Thursday, June 18, 2015

Using Twitter to make FOI requests (revisited)

The Department for Work and Pensions made a bold claim some months ago on Twitter about how 99 per cent of the jobs on Universal Jobsmatch are genuine. I felt that this was probably nonsense given that they still do not have an effective way of vetting jobs that I am aware of.

So I tweeted a FOI request to them asking them for: 
...copy of internal report or assessment, including all data considered and method, for this assertion...
They not only failed to give me the information, but their denial about the lateness of the reply was arrogant (a simple 'sorry' would have won me over).  

The decision notice has been published at

This is the same sort of DN that the ICO issues in these circumstances, saying that requests via Twitter as valid, and that yes, my name was in the profile, blah, blah.

The only interesting thing is in relation to my complaint over section 11 - whether I could force them to tweet the reply (on principle, when a public authority tweets something that is likely to be nonsense, it would make sense to want it to use the same medium to provide evidence):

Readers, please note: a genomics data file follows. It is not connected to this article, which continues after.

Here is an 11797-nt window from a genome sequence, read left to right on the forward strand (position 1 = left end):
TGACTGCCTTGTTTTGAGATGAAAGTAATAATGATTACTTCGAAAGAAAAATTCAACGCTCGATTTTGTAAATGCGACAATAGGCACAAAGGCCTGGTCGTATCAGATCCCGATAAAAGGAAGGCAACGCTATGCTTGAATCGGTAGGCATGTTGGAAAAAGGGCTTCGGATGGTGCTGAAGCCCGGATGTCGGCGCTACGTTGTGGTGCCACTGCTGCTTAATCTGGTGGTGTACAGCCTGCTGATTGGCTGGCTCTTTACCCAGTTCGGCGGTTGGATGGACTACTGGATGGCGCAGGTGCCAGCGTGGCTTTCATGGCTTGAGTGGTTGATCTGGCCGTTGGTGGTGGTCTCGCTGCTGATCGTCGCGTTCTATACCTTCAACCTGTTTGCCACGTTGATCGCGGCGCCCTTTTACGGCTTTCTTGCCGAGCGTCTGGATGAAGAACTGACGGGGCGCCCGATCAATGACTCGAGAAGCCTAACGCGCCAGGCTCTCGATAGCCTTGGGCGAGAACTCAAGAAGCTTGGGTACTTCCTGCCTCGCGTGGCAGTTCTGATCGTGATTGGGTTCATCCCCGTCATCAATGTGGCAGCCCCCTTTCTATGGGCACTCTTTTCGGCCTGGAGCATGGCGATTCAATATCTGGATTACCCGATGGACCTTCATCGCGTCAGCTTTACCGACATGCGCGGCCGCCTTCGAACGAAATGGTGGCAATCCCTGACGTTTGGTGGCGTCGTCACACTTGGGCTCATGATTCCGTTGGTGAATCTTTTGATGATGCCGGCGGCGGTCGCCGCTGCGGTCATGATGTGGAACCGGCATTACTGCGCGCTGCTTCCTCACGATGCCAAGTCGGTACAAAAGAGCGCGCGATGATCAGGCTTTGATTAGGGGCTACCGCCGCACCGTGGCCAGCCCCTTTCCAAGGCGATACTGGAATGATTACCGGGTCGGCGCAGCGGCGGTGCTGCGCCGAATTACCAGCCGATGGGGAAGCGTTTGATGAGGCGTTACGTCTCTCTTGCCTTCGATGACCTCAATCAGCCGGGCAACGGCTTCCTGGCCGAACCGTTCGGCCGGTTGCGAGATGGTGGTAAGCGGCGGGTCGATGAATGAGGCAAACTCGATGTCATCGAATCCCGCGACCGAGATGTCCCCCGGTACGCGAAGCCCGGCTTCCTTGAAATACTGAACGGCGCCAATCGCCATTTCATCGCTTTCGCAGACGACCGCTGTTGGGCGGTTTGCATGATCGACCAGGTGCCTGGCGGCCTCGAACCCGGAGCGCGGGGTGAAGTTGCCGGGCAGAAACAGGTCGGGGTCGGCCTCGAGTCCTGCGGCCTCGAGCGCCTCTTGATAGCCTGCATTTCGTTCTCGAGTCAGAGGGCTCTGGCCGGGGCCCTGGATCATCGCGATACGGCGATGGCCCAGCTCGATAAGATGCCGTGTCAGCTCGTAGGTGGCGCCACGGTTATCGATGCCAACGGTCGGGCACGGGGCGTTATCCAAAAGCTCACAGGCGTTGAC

16. Section 11(1)(a) of the Act allows the applicant to express a preference for the form (or format) that the requested information should be communicated in, not the communication of whether information is held. The Commissioner finds that the DWP did not breach section 11.
Now, the error I made was that when I got no joy via Twitter, I emailed them to chase. Consequently, they had a mechanism for replying to me off Twitter. Had I not chased, but had gone to the ICO, I could have said that asking for an email address was against the 3rd Data Protection Principle, in that it was excessive - they had a mechanism for replying - by publishing the reply on the disclosure log and tweeting me a link.

I suppose that I could ask them to stop processing my email address, but it unlikely to succeed. More broadly, this DN is hard to understand in relation to section 11. Does this mean that if I email my FOI request, that a public authority can demand a postal address to confirm or deny whether it holds the information? That makes no sense.

I am toying with FTT... but I need to think... comments/free advice appreciated (although I have to say, this is hardly the most important FOI issue in the world and I don't really want to waste anyone's time).


1 comment:

Patrick said...

I would have thought that 'express a preference' is not necessarily the same as 'demand'.

If they have your email address then as you said this probably gives them sufficient excuse to not reply by twitter.

From their point of view they have the choice of either simply replying by email or putting in more legwork - even if it isn't much - to publish that same information online and then subsequently tweet it. I'm guessing that they would see email as both the simpler and cheaper option of the two (again even if the difference - especially in cost - is negligible).